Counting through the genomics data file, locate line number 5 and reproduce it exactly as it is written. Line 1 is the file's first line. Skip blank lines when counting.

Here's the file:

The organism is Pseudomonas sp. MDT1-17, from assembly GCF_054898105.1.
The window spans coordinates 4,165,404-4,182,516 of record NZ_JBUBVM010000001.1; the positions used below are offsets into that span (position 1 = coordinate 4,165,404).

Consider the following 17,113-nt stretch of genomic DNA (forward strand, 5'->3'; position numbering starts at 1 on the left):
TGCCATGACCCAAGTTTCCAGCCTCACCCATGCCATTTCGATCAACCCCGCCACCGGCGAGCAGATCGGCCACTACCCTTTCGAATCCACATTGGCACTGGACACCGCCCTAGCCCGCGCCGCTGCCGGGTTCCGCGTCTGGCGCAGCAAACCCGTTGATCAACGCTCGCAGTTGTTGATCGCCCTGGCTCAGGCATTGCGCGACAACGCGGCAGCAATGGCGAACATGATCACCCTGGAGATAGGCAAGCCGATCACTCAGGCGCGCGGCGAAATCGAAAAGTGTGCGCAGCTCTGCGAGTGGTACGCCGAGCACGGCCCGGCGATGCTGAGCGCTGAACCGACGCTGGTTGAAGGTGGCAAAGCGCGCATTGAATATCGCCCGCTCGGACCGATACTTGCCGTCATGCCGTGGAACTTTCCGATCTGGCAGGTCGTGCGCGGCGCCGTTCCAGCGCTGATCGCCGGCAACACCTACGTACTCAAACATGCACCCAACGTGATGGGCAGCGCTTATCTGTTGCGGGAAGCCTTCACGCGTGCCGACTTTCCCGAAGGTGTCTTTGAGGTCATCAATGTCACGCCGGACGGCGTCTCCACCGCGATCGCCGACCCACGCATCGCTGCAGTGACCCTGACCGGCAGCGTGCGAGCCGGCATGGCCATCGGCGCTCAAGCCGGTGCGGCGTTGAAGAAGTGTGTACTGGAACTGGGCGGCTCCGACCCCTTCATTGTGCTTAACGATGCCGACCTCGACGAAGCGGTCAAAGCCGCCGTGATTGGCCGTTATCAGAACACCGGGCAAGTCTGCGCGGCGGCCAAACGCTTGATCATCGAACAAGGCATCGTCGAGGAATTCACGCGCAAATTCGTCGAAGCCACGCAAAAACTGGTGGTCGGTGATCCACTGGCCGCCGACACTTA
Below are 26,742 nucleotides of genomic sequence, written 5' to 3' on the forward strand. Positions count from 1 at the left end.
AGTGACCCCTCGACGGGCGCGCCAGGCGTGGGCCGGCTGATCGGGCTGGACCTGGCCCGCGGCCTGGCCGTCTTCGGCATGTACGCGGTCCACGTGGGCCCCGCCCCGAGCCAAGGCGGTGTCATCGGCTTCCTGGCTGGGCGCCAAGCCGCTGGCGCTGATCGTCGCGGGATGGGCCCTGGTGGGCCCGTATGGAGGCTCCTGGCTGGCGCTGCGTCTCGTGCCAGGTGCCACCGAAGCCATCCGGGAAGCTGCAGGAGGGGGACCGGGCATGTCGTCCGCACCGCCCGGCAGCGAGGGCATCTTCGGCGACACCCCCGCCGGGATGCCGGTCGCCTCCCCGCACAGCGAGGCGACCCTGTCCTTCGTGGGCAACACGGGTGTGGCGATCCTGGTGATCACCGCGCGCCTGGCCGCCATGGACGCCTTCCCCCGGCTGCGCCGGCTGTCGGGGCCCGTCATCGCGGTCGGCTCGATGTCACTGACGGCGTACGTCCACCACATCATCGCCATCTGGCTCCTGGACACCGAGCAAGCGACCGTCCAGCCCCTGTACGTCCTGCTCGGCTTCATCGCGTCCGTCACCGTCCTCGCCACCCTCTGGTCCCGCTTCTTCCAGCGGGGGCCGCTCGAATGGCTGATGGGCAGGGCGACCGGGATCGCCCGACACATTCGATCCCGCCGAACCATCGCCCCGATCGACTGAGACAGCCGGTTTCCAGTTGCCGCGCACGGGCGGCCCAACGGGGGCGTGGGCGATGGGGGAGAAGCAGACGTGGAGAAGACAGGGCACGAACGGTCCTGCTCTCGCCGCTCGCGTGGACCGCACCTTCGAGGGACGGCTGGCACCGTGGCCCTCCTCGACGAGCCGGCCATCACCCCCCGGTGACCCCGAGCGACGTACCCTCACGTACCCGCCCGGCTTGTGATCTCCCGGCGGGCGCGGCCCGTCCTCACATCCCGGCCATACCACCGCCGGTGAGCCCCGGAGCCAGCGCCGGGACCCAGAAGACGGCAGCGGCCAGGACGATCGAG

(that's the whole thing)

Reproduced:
Below are 26,742 nucleotides of genomic sequence, written 5' to 3' on the forward strand. Positions count from 1 at the left end.